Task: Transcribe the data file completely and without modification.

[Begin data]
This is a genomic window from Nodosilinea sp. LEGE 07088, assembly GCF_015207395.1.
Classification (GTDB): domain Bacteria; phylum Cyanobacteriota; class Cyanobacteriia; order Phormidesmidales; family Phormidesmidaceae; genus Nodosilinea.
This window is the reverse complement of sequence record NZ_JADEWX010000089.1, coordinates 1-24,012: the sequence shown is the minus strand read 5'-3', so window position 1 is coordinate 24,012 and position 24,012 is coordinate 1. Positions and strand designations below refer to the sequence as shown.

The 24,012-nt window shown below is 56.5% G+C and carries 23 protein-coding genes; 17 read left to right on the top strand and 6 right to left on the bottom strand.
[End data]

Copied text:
This is a genomic window from Nodosilinea sp. LEGE 07088, assembly GCF_015207395.1.
Classification (GTDB): domain Bacteria; phylum Cyanobacteriota; class Cyanobacteriia; order Phormidesmidales; family Phormidesmidaceae; genus Nodosilinea.
This window is the reverse complement of sequence record NZ_JADEWX010000089.1, coordinates 1-24,012: the sequence shown is the minus strand read 5'-3', so window position 1 is coordinate 24,012 and position 24,012 is coordinate 1. Positions and strand designations below refer to the sequence as shown.

The 24,012-nt window shown below is 56.5% G+C and carries 23 protein-coding genes; 17 read left to right on the top strand and 6 right to left on the bottom strand.